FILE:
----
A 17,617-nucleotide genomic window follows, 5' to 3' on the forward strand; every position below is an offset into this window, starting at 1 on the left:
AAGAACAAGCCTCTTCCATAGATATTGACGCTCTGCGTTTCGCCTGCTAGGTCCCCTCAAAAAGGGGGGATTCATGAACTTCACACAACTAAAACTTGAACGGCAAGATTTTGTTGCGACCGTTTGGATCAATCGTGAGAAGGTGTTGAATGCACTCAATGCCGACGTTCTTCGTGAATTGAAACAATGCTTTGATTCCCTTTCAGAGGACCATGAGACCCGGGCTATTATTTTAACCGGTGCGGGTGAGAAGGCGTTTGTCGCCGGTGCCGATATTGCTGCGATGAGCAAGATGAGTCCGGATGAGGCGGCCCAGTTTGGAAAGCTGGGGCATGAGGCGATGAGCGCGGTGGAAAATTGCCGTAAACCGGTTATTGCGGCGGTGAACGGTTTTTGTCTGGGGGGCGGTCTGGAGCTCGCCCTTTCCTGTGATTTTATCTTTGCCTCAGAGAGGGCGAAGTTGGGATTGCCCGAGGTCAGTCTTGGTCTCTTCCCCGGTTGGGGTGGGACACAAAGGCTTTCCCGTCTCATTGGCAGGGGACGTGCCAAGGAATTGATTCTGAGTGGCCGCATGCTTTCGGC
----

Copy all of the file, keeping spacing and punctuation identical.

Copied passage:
A 17,617-nucleotide genomic window follows, 5' to 3' on the forward strand; every position below is an offset into this window, starting at 1 on the left:
AAGAACAAGCCTCTTCCATAGATATTGACGCTCTGCGTTTCGCCTGCTAGGTCCCCTCAAAAAGGGGGGATTCATGAACTTCACACAACTAAAACTTGAACGGCAAGATTTTGTTGCGACCGTTTGGATCAATCGTGAGAAGGTGTTGAATGCACTCAATGCCGACGTTCTTCGTGAATTGAAACAATGCTTTGATTCCCTTTCAGAGGACCATGAGACCCGGGCTATTATTTTAACCGGTGCGGGTGAGAAGGCGTTTGTCGCCGGTGCCGATATTGCTGCGATGAGCAAGATGAGTCCGGATGAGGCGGCCCAGTTTGGAAAGCTGGGGCATGAGGCGATGAGCGCGGTGGAAAATTGCCGTAAACCGGTTATTGCGGCGGTGAACGGTTTTTGTCTGGGGGGCGGTCTGGAGCTCGCCCTTTCCTGTGATTTTATCTTTGCCTCAGAGAGGGCGAAGTTGGGATTGCCCGAGGTCAGTCTTGGTCTCTTCCCCGGTTGGGGTGGGACACAAAGGCTTTCCCGTCTCATTGGCAGGGGACGTGCCAAGGAATTGATTCTGAGTGGCCGCATGCTTTCGGC